Creative Connection

November 21, 2016 /Adobe Stock /Photography /

Adobe Stock Contributor Spotlight: Noppakun Wiropart

Looking through Noppakun Wiropart’s portfolio makes you feel like you’ve been whisked off and transported to Japan. But forget the neon lights of Tokyo. Noppakun’s photos capture the stunning but natural, dramatic Japanese landscape (as well as other gorgeous Asian scenery). We contacted him to find out more about his journey into the world of stock photography.

Adobe: Can you tell us a little bit about yourself?

Noppakun Wiropart: I’ve been working as a data engineer for over eleven years. Currently, I live in the province of Nakhon Si Thammarat, in Southern Thailand. My adventure in photography started nine years ago and since the very beginning, I’ve always enjoyed experimenting with digital photography. My photographic style mainly represents landscape and travel photography, since I love watching natural scenes and sharing these moments with others.

Bromo volcano at sunrise, East Java, Indonesia

A: How did you get in to photography?

NW: When I was in high school, I went on holiday with a friend. He had a SLR camera and he showed me how to use it. I was so excited. It was the first time I had the opportunity to be in contact with a reflex. When I received the pictures developed by the lab, I was extremely impressed with the difference between these and the photos you’d get with a regular compact camera. At that point, I knew I would dream about getting a reflex, but I couldn’t afford one since it was very expensive equipment. As a teenager, I didn’t have a lot of money to spend on a camera. However, I knew from that moment that photography was going to be my dream hobby. After I graduated and got a job, I could afford my first camera, a Nikon D80. I spent an incredible amount of time learning various photographic techniques, which had become much more than a hobby: it was my soul and passion. I’ve travelled a lot across Thailand with my cameras as well as other countries, in order to capture and share these special moments.

The floating Torii Gate, Miyajima island, Hiroshima, Japan

A: How would you define your style?

NW: I take travel and landscape photos using as little editing as possible. I use all kinds of filters to make my pictures as beautiful as they can possibly be from the start, so they don’t need much editing.

Torii gates, Fushimi Inari Shrine, Kyoto, Japan

A: How did you get into stock photography?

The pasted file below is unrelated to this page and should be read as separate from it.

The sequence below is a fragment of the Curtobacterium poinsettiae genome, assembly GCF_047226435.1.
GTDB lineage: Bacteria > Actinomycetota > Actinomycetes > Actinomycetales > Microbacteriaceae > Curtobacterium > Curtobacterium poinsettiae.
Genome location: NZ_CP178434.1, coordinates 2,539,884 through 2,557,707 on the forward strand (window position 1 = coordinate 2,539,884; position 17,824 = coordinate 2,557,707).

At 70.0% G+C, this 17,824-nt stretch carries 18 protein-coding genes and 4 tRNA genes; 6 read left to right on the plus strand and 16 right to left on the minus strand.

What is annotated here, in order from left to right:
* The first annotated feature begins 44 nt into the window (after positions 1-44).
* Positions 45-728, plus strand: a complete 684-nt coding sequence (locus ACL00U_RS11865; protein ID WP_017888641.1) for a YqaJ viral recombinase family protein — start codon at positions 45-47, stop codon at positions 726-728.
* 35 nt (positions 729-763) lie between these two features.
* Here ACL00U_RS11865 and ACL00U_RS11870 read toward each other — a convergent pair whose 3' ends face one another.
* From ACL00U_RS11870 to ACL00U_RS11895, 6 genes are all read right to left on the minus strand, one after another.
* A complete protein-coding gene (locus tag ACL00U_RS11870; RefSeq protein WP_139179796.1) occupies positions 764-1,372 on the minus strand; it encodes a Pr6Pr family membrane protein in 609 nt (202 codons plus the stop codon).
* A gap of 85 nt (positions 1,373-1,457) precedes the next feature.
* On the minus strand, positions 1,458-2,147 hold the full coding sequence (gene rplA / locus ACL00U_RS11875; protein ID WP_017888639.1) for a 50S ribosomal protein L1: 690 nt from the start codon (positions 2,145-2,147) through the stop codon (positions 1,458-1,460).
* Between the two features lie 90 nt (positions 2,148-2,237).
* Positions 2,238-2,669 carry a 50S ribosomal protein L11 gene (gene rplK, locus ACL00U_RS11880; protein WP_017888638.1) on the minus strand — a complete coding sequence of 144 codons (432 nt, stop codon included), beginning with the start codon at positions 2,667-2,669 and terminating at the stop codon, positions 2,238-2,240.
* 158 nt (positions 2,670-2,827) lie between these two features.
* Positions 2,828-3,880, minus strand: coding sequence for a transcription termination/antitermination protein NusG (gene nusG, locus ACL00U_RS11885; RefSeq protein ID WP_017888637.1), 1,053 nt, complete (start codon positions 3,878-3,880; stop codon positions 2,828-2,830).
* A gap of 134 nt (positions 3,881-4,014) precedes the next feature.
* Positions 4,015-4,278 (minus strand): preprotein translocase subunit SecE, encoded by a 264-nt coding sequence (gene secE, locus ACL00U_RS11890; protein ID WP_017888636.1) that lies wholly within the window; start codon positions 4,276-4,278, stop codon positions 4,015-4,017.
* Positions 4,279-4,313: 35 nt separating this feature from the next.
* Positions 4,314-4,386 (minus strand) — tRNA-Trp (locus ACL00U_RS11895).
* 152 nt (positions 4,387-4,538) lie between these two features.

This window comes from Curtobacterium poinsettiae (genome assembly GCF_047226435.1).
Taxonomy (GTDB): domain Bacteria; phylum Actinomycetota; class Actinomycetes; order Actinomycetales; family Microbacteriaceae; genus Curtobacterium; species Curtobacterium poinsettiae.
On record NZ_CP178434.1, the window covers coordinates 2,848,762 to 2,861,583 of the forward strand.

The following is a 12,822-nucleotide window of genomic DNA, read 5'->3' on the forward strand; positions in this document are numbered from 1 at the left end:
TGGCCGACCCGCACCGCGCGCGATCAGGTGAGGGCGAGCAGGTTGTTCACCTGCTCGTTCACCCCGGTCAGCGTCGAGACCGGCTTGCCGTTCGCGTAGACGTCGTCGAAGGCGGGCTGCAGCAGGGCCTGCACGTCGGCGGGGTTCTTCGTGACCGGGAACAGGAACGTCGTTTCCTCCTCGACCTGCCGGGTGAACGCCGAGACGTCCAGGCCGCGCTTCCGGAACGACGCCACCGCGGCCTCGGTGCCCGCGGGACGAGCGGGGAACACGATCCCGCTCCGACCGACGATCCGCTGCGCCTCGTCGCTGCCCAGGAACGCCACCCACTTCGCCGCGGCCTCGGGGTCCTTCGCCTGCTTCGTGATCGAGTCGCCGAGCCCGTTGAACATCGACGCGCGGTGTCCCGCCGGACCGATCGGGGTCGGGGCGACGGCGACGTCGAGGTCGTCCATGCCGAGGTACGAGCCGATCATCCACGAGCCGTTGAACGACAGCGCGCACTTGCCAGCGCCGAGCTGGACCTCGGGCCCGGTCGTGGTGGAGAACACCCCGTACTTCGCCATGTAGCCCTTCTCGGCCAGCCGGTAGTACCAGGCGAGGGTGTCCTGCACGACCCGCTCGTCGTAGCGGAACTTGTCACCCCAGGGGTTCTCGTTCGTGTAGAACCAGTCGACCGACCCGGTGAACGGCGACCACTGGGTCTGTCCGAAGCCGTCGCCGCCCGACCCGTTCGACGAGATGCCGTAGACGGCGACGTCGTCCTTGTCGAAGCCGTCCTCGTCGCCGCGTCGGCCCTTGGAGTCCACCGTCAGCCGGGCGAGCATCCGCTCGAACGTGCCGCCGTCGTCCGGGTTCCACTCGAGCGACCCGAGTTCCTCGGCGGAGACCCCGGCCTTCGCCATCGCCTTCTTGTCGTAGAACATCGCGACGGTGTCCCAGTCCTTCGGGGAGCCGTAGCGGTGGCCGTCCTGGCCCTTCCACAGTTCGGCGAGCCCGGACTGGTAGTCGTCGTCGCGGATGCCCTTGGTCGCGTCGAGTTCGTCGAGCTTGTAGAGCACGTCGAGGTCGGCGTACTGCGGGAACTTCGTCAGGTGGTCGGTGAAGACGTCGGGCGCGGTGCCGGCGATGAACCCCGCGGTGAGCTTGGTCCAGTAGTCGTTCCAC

NW: In 2010, I had lots of pictures in my collections, but I didn’t know of any marketplace that would have agreed to give a novice photographer like me a chance. That is when a friend suggested a book by Sura Nualpradid, which mentioned an illustration images marketplace. I’d like to thank her here. Thanks to Sura Nualpradid’s precious advice, I joined the photographic community of image bank contributors, along with plenty of Thai photographers.

I think it is a wonderful opportunity for me to earn money while doing what I love. I am free to photograph what I love, and if the pictures are good enough, then they can be sold.

White Swan with Mount Fuji at Yamanaka lake, Yamanashi, Japan

A: What draws you to Japan?

NW: Japan is a fascinating country since it offers a cultural mix that tactfully combines ancient society and modern society. Furthermore, Japan owns magnificent outdoors landscapes as well as many tourist attractions. I think that any photographer who visits Japan would fall in love with this country.

Path to bamboo forest, Arashiyama, Kyoto, Japan

A: How do you plan the perfect shot?

NW: Before I start taking photos, I plan my trip. I use several mobile apps in order to help me forecast the weather, sun position, etc. I do a preview of the scene as well as careful planning to choose the best moment of the year to capture the perfect shot. Once I get there, I visit the exact location so I can find the best spot, the one that will offer the best composition, and then I wait for the light. And it’s all a stroke of luck. Landscape photographs are strongly influenced by chance, because they mainly depend on light quality.

Fishermen in Inle Lake at sunrise, Shan State, Myanmar

A big thank you to Noppakun for taking the time to speak with us. Browse through his full Adobe Stock portfolio here.

Adobe Stock, Photography

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